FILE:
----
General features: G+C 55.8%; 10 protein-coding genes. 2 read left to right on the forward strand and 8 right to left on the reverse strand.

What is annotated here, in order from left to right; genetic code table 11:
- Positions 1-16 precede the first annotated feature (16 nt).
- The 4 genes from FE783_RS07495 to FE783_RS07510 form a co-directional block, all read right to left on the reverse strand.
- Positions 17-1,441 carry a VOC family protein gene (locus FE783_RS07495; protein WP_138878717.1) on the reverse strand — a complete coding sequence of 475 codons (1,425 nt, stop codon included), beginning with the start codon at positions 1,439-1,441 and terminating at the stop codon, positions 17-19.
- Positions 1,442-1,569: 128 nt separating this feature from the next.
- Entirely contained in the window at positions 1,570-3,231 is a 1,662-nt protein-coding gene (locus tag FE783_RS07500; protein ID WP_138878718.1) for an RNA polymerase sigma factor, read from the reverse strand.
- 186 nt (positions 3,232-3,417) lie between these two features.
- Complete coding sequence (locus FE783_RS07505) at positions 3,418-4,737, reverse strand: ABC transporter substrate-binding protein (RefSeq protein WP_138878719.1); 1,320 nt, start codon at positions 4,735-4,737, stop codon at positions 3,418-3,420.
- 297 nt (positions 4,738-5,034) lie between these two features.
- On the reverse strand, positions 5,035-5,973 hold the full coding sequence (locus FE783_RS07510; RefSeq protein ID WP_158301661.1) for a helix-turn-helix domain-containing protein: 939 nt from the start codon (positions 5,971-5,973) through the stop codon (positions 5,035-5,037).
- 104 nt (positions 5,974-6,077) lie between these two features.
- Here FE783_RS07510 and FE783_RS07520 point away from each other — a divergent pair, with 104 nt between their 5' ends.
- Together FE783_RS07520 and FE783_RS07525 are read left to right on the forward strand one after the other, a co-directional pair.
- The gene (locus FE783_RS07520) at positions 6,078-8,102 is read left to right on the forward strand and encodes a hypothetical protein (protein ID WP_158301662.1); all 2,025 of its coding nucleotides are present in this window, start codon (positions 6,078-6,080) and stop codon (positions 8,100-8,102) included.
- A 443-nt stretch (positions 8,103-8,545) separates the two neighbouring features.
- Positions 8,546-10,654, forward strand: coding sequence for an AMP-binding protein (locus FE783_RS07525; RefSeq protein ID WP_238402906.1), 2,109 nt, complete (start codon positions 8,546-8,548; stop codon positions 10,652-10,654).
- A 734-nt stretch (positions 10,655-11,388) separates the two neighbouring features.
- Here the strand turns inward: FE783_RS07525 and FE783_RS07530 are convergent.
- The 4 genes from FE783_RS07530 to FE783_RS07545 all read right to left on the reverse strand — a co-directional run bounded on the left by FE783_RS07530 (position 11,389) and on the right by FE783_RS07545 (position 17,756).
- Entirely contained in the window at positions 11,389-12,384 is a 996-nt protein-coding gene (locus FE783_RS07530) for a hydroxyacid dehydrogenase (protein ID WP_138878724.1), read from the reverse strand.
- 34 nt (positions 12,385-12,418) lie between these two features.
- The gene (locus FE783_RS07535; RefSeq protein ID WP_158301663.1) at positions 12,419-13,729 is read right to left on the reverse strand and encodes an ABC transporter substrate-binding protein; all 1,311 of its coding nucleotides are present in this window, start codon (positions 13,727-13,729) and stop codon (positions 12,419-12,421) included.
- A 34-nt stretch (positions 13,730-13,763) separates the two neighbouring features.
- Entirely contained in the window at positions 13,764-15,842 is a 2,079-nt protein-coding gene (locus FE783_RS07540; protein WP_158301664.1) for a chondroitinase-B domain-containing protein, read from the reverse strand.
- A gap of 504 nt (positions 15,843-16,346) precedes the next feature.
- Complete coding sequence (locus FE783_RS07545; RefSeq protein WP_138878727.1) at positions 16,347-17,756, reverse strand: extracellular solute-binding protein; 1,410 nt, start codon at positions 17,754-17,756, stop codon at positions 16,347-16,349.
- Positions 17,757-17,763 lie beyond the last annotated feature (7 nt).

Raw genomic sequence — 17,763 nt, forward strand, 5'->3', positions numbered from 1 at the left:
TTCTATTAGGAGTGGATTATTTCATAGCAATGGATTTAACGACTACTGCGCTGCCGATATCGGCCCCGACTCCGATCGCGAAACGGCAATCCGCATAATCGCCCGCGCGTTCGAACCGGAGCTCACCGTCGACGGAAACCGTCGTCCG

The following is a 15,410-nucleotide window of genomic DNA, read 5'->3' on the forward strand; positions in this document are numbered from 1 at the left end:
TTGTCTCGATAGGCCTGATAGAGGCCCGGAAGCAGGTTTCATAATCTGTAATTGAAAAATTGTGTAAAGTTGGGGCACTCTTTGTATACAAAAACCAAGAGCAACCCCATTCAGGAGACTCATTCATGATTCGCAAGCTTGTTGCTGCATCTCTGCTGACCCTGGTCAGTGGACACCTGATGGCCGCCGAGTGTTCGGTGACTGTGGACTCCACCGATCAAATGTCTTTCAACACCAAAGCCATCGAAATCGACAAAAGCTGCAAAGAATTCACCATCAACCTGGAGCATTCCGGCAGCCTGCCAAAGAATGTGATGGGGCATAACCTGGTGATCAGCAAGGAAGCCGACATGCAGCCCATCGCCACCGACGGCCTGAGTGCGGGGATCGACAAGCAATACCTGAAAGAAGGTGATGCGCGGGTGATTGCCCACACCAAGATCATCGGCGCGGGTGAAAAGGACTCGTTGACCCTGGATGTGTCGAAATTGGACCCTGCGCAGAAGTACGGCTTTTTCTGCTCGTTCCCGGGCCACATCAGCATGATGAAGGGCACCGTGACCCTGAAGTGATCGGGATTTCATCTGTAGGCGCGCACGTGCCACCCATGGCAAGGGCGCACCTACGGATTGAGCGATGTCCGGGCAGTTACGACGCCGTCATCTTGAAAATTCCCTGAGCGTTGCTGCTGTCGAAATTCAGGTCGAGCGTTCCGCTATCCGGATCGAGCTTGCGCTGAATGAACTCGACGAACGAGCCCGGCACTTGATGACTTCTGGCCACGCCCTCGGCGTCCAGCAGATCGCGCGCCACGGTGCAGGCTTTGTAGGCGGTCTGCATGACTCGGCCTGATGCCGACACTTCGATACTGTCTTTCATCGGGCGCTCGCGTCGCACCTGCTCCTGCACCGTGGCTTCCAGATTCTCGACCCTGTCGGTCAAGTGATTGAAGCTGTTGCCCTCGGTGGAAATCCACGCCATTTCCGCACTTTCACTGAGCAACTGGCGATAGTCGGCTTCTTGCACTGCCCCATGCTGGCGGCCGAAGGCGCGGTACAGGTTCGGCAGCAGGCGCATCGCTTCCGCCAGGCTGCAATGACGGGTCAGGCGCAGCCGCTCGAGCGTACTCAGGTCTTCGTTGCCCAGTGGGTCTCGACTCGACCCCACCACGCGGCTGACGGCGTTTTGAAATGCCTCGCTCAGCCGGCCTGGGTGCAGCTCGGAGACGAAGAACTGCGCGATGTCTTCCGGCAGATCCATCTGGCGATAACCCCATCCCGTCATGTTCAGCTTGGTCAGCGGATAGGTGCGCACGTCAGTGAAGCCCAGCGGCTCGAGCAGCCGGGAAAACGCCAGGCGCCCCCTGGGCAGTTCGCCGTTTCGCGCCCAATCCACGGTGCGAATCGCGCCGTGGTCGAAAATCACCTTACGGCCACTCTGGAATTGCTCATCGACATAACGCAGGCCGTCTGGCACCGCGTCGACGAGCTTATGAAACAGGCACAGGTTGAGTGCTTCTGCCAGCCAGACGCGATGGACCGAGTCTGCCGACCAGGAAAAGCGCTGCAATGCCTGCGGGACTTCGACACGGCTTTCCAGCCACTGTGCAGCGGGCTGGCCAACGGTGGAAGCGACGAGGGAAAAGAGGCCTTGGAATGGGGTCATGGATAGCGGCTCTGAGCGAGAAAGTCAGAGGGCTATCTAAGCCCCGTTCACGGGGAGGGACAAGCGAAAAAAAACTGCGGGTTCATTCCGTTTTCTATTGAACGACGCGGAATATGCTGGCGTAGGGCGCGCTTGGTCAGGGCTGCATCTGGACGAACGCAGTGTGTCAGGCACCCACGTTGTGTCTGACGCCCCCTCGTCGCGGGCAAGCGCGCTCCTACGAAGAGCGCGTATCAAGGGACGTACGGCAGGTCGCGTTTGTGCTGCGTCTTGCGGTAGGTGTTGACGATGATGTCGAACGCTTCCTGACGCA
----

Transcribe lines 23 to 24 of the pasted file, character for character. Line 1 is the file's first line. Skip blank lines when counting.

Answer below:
- The gene (locus FE783_RS07535; RefSeq protein ID WP_158301663.1) at positions 12,419-13,729 is read right to left on the reverse strand and encodes an ABC transporter substrate-binding protein; all 1,311 of its coding nucleotides are present in this window, start codon (positions 13,727-13,729) and stop codon (positions 12,419-12,421) included.
- A 34-nt stretch (positions 13,730-13,763) separates the two neighbouring features.